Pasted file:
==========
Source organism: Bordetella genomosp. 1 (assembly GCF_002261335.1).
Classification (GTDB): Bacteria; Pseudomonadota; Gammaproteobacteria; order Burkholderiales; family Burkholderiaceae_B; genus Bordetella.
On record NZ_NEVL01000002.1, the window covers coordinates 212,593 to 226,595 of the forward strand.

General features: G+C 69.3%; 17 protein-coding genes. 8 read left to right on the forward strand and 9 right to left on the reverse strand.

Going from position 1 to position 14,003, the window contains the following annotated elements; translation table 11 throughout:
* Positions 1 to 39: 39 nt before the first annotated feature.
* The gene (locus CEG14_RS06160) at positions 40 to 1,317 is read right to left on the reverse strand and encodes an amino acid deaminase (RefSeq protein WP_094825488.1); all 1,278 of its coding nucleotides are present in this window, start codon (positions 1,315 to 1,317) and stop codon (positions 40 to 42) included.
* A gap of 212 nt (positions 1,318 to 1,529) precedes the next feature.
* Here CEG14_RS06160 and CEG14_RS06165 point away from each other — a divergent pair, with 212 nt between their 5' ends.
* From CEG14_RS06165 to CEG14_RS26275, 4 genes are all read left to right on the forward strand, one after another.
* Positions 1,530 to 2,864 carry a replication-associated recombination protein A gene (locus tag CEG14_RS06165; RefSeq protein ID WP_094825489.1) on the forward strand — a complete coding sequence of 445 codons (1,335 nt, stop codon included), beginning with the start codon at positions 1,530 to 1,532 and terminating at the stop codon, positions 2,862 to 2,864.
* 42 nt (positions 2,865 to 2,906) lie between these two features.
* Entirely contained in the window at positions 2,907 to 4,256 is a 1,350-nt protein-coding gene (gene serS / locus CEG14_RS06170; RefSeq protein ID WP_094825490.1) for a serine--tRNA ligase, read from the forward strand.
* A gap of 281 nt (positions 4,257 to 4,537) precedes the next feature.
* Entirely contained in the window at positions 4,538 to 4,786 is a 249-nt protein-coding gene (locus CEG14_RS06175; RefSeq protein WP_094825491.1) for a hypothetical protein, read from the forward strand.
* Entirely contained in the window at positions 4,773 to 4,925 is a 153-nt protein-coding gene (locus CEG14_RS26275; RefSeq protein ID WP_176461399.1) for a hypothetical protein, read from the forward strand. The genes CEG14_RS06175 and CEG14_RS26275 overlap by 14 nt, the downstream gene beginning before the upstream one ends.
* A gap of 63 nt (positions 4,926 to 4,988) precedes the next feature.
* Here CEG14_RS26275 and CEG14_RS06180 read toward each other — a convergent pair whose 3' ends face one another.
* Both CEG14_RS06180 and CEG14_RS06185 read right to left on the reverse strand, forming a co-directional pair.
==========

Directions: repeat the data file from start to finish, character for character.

Source organism: Bordetella genomosp. 1 (assembly GCF_002261335.1).
Classification (GTDB): Bacteria; Pseudomonadota; Gammaproteobacteria; order Burkholderiales; family Burkholderiaceae_B; genus Bordetella.
On record NZ_NEVL01000002.1, the window covers coordinates 212,593 to 226,595 of the forward strand.

General features: G+C 69.3%; 17 protein-coding genes. 8 read left to right on the forward strand and 9 right to left on the reverse strand.

Going from position 1 to position 14,003, the window contains the following annotated elements; translation table 11 throughout:
* Positions 1 to 39: 39 nt before the first annotated feature.
* The gene (locus CEG14_RS06160) at positions 40 to 1,317 is read right to left on the reverse strand and encodes an amino acid deaminase (RefSeq protein WP_094825488.1); all 1,278 of its coding nucleotides are present in this window, start codon (positions 1,315 to 1,317) and stop codon (positions 40 to 42) included.
* A gap of 212 nt (positions 1,318 to 1,529) precedes the next feature.
* Here CEG14_RS06160 and CEG14_RS06165 point away from each other — a divergent pair, with 212 nt between their 5' ends.
* From CEG14_RS06165 to CEG14_RS26275, 4 genes are all read left to right on the forward strand, one after another.
* Positions 1,530 to 2,864 carry a replication-associated recombination protein A gene (locus tag CEG14_RS06165; RefSeq protein ID WP_094825489.1) on the forward strand — a complete coding sequence of 445 codons (1,335 nt, stop codon included), beginning with the start codon at positions 1,530 to 1,532 and terminating at the stop codon, positions 2,862 to 2,864.
* 42 nt (positions 2,865 to 2,906) lie between these two features.
* Entirely contained in the window at positions 2,907 to 4,256 is a 1,350-nt protein-coding gene (gene serS / locus CEG14_RS06170; RefSeq protein ID WP_094825490.1) for a serine--tRNA ligase, read from the forward strand.
* A gap of 281 nt (positions 4,257 to 4,537) precedes the next feature.
* Entirely contained in the window at positions 4,538 to 4,786 is a 249-nt protein-coding gene (locus CEG14_RS06175; RefSeq protein WP_094825491.1) for a hypothetical protein, read from the forward strand.
* Entirely contained in the window at positions 4,773 to 4,925 is a 153-nt protein-coding gene (locus CEG14_RS26275; RefSeq protein ID WP_176461399.1) for a hypothetical protein, read from the forward strand. The genes CEG14_RS06175 and CEG14_RS26275 overlap by 14 nt, the downstream gene beginning before the upstream one ends.
* A gap of 63 nt (positions 4,926 to 4,988) precedes the next feature.
* Here CEG14_RS26275 and CEG14_RS06180 read toward each other — a convergent pair whose 3' ends face one another.
* Both CEG14_RS06180 and CEG14_RS06185 read right to left on the reverse strand, forming a co-directional pair.